Shuang Yang (John Hopkins University School of Medicine, USA)
What made you chose a career in bioanalysis?
When I joined Hopkins in 2011 after receiving my Ph.D. degree from the Mechanical Engineering at University of Maryland (College Park), I was about to take advantage of skills on microfluidics to interfacing with mass spectrometry. After I visited Johns Hopkins Hospital and Laboratory for Clinical Chemistry, it came to my attention that we lacked robust techniques for identification of cancer biomarkers, especially for glycoprotein biomarkers. After attending conferences and reviewing literatures, I became more and more interested in Bioanalysis and wanted to set up my career to develop novel and robust analytical platform for biomarker discovery.
Describe the main highlights of your bioanalytical work?
Analysis of protein glycosylation requires to enrich and isolate N-linked and O-linked glycans from their proteins, as well as preserve the moiety of sialic acids during sample preparation and analysis by mass spectrometry. The platform I developed is built on the solid support. The platform conjugates glycoprotein on solid-phase for differential modification of sialic acids (α2,3, α2,6 or α2,8), linkage analysis of oligosaccharides, sequential release of N-linked glycans and O-linked glycans, and alternatively analysis of intact glycopeptides on glycosites and occupancy. To quantify the relative abundance of N-glycans in diseases, a novel isobaric tag (Quaternary Amine Containing Isobaric Tag for Glycan) is synthesized. It contains a quaternary amine that forms a single sodium abduct and enable fragmenting reporter ions during tandem mass spectrometry. This solves the issues plagued in Thermo aminoxyTMT, which forms multiple abduct ions (Na, H, K, or NH3) and generates low intensity of reporter ions. The tags enable to compare N-glycans from four different samples, making discovery of N-glycan biomarkers possible. O-linked glycans are reliably released from solid-phase with reducing-end capped by pyrazolone derivatives, preventing peeling of O-glycans and peptides. The entire pipeline was published on Nature Protocols, and applied for bioanalysis of cancer tissues, sera, and cardiac hypertrophy.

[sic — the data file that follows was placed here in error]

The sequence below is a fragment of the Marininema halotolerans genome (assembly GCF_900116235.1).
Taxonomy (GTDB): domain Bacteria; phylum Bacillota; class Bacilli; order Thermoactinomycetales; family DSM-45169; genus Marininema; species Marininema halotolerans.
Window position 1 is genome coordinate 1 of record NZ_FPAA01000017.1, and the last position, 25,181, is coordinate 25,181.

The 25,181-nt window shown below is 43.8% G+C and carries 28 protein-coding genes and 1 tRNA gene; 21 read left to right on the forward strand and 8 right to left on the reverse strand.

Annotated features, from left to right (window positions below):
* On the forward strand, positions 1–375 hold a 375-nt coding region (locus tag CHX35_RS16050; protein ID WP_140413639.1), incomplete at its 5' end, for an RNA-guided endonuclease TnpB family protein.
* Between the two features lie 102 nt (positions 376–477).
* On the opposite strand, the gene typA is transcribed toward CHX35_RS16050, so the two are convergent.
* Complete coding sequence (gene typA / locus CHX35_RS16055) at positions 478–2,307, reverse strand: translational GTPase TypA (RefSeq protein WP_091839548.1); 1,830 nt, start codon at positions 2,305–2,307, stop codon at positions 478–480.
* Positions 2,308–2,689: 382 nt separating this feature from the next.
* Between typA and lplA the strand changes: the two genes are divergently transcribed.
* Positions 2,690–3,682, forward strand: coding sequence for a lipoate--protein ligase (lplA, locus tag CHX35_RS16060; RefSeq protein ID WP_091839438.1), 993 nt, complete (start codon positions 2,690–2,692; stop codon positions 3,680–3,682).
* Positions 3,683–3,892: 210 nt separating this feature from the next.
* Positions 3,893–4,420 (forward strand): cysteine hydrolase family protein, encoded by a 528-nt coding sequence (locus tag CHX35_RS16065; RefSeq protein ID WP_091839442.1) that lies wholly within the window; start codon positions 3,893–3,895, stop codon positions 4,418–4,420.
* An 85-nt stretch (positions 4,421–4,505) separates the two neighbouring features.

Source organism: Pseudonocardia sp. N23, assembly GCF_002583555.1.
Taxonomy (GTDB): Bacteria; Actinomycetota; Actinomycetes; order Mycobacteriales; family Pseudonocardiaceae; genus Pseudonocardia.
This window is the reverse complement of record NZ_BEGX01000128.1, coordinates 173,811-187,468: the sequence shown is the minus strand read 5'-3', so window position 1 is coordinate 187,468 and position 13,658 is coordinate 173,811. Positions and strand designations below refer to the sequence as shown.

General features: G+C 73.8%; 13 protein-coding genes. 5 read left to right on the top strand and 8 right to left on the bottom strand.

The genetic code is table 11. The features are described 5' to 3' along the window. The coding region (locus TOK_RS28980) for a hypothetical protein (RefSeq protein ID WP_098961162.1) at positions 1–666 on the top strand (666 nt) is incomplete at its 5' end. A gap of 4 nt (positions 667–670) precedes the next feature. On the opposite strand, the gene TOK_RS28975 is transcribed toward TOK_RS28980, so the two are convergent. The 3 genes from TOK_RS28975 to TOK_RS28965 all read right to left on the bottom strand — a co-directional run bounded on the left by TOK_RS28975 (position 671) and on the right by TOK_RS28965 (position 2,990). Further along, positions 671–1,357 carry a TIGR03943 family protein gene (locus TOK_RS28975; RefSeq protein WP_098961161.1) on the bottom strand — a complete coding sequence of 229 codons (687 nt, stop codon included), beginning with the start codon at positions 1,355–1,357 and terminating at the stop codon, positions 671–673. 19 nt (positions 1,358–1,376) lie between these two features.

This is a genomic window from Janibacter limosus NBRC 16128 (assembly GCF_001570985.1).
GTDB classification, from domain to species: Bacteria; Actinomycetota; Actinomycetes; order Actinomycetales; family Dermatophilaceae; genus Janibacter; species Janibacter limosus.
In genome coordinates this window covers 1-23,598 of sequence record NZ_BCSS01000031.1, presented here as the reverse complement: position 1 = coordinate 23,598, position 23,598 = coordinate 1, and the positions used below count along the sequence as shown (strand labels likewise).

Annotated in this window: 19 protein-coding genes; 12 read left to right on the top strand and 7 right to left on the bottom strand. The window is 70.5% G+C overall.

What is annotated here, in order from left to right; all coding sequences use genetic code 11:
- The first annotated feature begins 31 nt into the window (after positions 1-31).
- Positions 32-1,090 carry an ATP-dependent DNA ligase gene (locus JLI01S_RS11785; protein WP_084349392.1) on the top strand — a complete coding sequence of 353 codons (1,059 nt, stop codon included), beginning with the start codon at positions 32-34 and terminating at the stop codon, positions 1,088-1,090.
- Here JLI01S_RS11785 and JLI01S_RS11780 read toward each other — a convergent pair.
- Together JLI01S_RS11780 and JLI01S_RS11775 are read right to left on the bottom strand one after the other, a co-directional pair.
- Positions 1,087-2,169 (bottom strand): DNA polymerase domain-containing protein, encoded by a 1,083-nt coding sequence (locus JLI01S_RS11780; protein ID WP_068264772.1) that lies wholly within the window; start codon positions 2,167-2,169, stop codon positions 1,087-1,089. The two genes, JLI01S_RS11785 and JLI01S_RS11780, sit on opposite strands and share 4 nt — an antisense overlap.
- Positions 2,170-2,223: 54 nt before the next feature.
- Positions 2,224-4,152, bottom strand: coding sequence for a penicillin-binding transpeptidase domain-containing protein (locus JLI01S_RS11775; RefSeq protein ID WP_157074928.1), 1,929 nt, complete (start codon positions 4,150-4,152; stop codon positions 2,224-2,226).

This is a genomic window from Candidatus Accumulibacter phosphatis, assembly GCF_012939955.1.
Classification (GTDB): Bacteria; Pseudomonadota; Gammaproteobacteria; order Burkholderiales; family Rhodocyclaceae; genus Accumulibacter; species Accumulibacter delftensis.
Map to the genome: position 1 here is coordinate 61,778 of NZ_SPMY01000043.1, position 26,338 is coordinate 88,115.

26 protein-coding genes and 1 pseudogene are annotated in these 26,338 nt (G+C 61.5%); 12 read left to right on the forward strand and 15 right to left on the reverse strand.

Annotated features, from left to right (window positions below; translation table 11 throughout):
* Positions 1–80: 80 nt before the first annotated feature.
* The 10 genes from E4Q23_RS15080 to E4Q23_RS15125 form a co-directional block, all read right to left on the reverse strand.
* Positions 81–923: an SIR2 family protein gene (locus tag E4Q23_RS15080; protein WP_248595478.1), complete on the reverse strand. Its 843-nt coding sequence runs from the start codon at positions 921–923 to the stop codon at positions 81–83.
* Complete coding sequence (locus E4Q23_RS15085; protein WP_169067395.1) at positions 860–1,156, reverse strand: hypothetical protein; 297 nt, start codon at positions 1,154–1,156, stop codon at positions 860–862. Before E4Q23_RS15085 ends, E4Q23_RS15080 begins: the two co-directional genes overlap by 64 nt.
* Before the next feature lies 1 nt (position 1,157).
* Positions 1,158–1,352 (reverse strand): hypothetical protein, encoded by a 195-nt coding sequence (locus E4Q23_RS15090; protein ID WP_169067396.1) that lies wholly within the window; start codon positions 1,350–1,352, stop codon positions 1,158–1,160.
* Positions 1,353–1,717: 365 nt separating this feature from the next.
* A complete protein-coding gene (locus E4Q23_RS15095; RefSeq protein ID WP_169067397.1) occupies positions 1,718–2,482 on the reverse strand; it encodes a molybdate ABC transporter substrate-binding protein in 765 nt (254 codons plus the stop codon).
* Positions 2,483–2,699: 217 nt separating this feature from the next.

How has your work impacted your laboratory, the bioanalytical field and beyond?
The platform has been developed and fulfilled by the end of 2016. It has been incorporated as one of components for graduate and undergraduate laboratory course. This year, O-glycan will be included for the course (Techniques in Glycobiology; Johns Hopkins University). Several groups in Johns Hopkins University, including my previous lab, applied this technique for bioanalysis of protein glycosylation in different diseases. More than 20 post-docs and graduate students have been trained for the technique. I have established the platform in the laboratory of bacterial polysaccharides in Food and Drug Administration (FDA). The platform is currently adapted for high-through format using a liquid handler. I have consistently received inquiries from national and international scientists on use of this approach. I have received multiple invitations to present this platform including Glyco22 (China), international HUPO (US), NIH/FDA Glycoscience Research Day, and Pittcon (US).